George Hotz, aka "geohot", leaves for a noble AI project • TechCrunch

George Hotz, aka “geohot”, leaves for a noble AI project • TechCrunch

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Four years ago, founder George Hotz turned to his board — of which he is the sole member — and fired himself as CEO. At the time, the goal of the famous iPhone and PlayStation 3 hacker, known as geohot, was to create a new research division to focus on behavioral models capable of driving cars.

Now, Hotz says he’s stepping away “from the time” of the driver assistance system startup that promises to bring Tesla Autopilot-like functionality to your car. However, he will remain its only board member and president.

Hotz hasn’t been involved in most day-to-day leadership duties for some time, he told TechCrunch. That goes to COO Alex Matzner and CTO Harald Schäfer. The company hasn’t had a CEO since 2019, when Riccardo Biasini held the position. (Biasini left the CEO position in 2019 and remained at Comma to work on its open pilot software until February 2020.)

Hotz was what Matzner described as an occasional observer and solver of difficult problems., which developed and now sells a $1,999 driver assistance system development kit compatible with more than 200 vehicles, is going nowhere, Hotz told TechCrunch. The focus now is on transforming the devkit, which runs on Comma’s open-source software called openpilot, into a productized consumer product.

“I’m good at wartime stuff,” Hotz told TechCrunch in a recent interview. “I’m not that good at practice, ok, let’s patiently expand that. “Do you want to do business with a supply chain capable of manufacturing 100,000 devices a year?” Like, not really.

And that’s one of the goals: annual sales of 100,000 Comma 3 units.

The startup quietly raised $10 million from individuals last year and moved into a 20,000 square foot facility in San Diego. (Comma’s initial funding of $8.1 million was raised in two rounds from Silicon Valley VC a16z.) It is now “aggressively recruiting” and is on track to launch upgrades. major end-to-end machine learning updates on openpilot later this month, Matzner told TechCrunch. in a recent email. initially launched a plan to sell a $999 self-driving car kit that would give certain vehicle models highway driving assistance capabilities similar to Tesla’s Autopilot feature. Hotz canceled those plans in October 2016 after receiving a letter from the National Highway and Traffic Safety Administration. Five weeks later, released its self-driving software to the world. All code, along with hardware blueprints, has been published on GitHub.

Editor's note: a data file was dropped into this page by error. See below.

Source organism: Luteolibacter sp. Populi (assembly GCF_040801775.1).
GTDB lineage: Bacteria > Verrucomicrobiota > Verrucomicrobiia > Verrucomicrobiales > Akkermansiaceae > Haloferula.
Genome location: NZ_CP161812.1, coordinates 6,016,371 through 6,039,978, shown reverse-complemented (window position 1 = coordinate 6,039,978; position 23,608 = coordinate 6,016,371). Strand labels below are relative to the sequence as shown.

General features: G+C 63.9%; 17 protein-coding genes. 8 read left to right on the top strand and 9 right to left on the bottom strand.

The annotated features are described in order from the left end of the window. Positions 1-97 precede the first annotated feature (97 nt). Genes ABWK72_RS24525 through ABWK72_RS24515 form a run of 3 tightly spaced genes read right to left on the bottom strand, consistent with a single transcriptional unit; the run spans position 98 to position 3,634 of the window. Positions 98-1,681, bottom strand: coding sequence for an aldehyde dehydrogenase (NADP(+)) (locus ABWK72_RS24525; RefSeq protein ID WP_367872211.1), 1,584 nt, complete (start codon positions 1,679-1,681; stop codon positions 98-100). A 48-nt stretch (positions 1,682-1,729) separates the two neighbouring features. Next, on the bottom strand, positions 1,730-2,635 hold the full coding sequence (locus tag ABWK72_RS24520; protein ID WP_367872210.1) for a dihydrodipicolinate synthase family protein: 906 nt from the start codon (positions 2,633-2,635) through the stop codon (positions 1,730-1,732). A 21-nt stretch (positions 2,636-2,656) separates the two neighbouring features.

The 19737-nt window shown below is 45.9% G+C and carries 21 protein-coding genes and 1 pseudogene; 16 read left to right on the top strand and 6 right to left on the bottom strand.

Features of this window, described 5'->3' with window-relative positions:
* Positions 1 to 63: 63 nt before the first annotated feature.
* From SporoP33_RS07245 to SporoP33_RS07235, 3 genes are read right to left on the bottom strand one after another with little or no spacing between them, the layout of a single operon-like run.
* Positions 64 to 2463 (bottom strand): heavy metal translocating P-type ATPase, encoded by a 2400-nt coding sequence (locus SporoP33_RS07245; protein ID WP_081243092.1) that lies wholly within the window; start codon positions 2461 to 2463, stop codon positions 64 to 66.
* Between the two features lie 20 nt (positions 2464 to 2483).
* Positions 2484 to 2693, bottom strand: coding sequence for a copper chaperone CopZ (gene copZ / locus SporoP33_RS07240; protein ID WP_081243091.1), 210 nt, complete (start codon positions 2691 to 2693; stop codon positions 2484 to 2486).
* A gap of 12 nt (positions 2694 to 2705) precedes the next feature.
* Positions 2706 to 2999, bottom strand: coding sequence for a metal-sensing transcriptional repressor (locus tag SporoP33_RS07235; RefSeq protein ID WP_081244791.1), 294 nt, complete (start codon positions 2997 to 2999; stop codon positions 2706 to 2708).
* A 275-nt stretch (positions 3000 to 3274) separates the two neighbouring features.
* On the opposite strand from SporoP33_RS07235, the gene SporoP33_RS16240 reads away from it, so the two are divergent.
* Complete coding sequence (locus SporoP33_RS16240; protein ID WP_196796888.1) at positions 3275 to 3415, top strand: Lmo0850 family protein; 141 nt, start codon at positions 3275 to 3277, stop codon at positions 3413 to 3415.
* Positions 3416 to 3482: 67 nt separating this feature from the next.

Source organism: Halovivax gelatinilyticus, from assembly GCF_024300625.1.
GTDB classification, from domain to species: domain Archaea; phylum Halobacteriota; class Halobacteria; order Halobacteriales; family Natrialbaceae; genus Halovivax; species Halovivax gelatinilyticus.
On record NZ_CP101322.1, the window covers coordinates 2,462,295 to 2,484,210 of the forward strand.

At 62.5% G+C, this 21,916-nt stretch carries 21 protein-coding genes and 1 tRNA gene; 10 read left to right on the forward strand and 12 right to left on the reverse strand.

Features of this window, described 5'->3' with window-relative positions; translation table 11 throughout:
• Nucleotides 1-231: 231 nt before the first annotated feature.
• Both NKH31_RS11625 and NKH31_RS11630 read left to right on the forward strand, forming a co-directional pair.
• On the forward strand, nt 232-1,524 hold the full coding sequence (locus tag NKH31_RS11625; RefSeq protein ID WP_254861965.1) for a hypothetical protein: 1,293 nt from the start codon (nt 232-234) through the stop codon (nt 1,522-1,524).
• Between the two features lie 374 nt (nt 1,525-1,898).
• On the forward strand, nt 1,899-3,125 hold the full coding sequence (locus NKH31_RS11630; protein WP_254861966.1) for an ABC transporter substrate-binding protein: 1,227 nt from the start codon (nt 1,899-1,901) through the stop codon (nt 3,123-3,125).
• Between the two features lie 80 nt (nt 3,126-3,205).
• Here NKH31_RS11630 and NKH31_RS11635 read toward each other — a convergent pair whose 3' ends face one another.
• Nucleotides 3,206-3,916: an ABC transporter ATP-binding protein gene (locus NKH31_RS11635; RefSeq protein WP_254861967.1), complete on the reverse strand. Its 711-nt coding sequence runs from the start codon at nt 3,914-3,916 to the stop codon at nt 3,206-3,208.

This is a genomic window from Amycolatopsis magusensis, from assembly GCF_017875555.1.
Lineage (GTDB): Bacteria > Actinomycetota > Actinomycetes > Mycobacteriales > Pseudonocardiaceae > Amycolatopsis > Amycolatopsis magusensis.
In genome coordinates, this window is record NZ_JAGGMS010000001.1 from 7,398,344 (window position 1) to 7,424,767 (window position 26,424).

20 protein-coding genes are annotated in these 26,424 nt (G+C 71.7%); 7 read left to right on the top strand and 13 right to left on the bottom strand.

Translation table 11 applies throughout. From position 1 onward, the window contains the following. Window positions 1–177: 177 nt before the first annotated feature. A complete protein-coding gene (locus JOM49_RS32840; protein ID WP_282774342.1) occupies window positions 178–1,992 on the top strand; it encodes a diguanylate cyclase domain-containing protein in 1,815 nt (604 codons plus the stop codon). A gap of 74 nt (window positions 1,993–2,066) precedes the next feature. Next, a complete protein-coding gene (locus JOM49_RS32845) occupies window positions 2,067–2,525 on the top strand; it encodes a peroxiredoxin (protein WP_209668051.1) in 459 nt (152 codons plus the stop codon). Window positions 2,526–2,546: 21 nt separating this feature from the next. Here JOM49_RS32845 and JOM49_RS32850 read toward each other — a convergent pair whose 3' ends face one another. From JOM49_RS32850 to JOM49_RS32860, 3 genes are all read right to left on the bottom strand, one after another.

The company has continued to develop an ecosystem of hardware products all aimed at bringing semi-autonomous driving capabilities to cars. These efforts resulted in the Comma 3, which is priced between $1,999 and $2,499 depending on storage size. The car harness, which connects the dev kit to the vehicle, costs an additional $200.

Comma 3 is much easier to use than its previous iterations. Installation and setup takes a bit of patience, but no longer requires any technical expertise, Hotz said. Now it’s up to the company to take the Comma 3 and make it a “produced” and scalable consumer product, he added.

And after?

Hotz is already deep into his next project, which he calls Tiny Corporation. Its goal is to write a new framework for machine learning that is faster and less complex than PyTorch. Instead of training the ML model in the cloud and shipping it to the edge, Hotz wants to build tools to train ML models at the edge.

“The current PyTorch and TensorFlow aren’t going to be enough to form the edge,” he said.

AI-related fields, including automated driving, are leaning more towards deep neural networks – a sophisticated form of artificial intelligence algorithms that allow a computer to learn by using a series of connected networks to identify patterns in the data… a kind of brain function. But as Hotz notes, “we’re all pretty new to this neural network stuff.”

Andrej Karpathy, a deep learning and computer vision expert and former AI director at Tesla, called this programming step 2.0, or Software 2.0, in which programming is done by example and humans are really just writing the general scaffolding. In other words, software that writes itself.

“You shouldn’t build an (AI) chip until you can build software that outperforms or at least performs the same as PyTorch on Nvidia,” Hotz said. “Waiting for AI chips to be built, let’s build the software first.”

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